Thermal expansion is a fundamental characteristic of matter and plays an important role in the service environments of various devices. However, large differences in the coefficient of thermal expansion (CTE) between metallic and non-metallic materials may lead to large thermal mismatch stress, fatigue, and even failure of engineering systems consisting of metallic and non-metallic components. Thus, tuning the CTEs of metallic materials to large negative and positive values are demanded in many applications to compensate and match the large CTEs of non-metallic materials.
Associate Professor Fuzeng Ren’s research group from the Department of Materials Science and Engineering at the Southern University of Science and Technology (SUSTech) has recently collaborated with Professor Qingping Sun’s research group from the Hong Kong University of Science and Technology (HKUST) to make important research progress in the field of thermal expansion of shape memory alloys.
Their research work, entitled “Engineered colossal linear thermal expansion in nanocrystalline NiTi micropillars by stress”, has been published in Acta Materialia, a top journal in the field of metallic materials.
Figure 1. The basic idea to tune CTEs of ferroelastic materials by applying uniaxial compressive stress. (a) The positive and negative temperature dependence of Young’s modulus of the high-symmetry (austenite) and low-symmetry (martensite) phases in ferroelastic materials. (b) The elastic strain variation with temperature under a constant uniaxial stress. (c) The schematic diagram of the negative thermal expansion (NTE) and positive thermal expansion (PTE) under compressive stress due to modulus change.
In this study, the researchers reported a colossal linear thermal expansion in single-phase nanocrystalline NiTi ferroelastic alloy under uniaxial compressive stress (Fig. 1). By microscale isothermal severe plastic deformation, they fabricated fully austenitic and martensitic NiTi nanocrystalline micropillars that respectively possess high yield stresses of 2.65 GPa and 2.23 GPa, and strong negative and positive temperature dependence of Young′s modulus (dE/dT).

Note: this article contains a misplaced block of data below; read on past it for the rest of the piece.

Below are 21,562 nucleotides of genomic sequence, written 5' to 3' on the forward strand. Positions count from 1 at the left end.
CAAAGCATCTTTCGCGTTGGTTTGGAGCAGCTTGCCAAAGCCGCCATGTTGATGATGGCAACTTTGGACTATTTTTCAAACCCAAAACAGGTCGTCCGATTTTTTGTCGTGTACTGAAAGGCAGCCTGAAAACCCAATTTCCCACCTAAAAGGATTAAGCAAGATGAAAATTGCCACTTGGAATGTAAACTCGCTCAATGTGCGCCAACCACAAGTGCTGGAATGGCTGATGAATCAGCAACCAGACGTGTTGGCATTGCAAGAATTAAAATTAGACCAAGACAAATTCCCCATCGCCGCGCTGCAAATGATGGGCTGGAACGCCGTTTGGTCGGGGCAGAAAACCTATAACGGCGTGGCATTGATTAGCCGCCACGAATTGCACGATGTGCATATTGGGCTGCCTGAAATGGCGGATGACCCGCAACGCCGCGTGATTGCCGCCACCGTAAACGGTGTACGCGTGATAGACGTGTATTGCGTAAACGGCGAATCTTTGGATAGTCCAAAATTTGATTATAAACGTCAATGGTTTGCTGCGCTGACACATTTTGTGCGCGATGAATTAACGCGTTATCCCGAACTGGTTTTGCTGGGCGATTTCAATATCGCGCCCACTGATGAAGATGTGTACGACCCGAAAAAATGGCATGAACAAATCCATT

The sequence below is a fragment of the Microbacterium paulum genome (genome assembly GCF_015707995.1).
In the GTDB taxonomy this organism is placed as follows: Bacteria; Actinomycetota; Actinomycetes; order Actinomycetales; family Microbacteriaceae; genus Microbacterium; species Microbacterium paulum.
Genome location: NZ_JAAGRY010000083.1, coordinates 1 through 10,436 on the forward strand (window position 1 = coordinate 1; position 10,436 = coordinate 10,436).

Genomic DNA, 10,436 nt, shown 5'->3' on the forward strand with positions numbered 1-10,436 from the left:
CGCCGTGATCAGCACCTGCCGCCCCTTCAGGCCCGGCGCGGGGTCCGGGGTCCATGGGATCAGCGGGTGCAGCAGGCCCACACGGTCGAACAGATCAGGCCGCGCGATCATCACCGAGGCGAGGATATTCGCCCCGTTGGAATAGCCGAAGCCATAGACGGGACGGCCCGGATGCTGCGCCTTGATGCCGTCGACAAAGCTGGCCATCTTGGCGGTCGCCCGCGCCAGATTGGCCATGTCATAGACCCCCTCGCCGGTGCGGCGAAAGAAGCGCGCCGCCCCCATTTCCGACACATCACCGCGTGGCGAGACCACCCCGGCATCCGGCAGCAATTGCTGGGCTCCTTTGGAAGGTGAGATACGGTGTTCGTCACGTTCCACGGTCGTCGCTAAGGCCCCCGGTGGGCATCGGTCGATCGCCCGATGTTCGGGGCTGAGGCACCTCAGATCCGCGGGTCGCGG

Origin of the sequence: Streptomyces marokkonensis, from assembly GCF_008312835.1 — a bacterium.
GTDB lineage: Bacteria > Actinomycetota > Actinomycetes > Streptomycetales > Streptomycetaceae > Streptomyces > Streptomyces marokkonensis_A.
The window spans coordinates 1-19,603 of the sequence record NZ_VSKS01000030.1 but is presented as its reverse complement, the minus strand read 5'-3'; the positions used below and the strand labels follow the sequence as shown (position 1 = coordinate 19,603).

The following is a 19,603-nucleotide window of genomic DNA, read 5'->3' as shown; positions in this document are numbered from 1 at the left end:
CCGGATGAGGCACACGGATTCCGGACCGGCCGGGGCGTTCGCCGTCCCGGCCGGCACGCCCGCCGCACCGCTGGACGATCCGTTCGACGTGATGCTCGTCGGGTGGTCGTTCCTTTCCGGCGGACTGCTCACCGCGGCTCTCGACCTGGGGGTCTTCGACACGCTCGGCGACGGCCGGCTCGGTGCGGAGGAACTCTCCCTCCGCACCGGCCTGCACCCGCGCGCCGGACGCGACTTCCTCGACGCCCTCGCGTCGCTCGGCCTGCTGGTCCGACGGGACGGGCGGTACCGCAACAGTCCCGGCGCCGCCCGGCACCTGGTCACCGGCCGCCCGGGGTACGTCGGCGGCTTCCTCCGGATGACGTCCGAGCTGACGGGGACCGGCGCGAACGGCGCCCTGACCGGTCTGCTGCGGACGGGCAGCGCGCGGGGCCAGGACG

They demonstrated that due to the large dE/dT, the coefficient of linear thermal expansion (CTE) of the austenitic and martensitic NiTi micropillars can be tailored to very large values by applying compressive stress (Fig. 2). The tailored CTEs are approximately ten times larger than the typical value of metallic materials. Their work provides a mechanical route to obtain colossal positive and negative thermal expansion in single-phase nanostructured ferroelastic alloys at the microscale.
Figure 2. Tailored large axial positive and negative thermal expansions of the B2 and B19′ NC micropillars by uniaxial compressive stress. Strain vs temperature curves under different uniaxial compressive states.
Kangjie Chu, a SUSTech Presidential Postdoctoral Fellow of Prof. Fuzeng Ren’s research group, is the first author of this paper. Prof. Fuzeng Ren and Dr. Qiao Li, a visiting scholar at HKUST, are the co-corresponding authors. Other collaborators include Prof. Qingping Sun of HKUST; SUSTech is the first communication unit.
This work was supported by the National Natural Science Foundation of China (NSFC), Hong Kong Research Grant Council, and the Shenzhen Science and Technology Program.
Paper link: https://doi.org/10.1016/j.actamat.2023.119442
To read all stories about SUSTech science, subscribe to the monthly SUSTech Newsletter.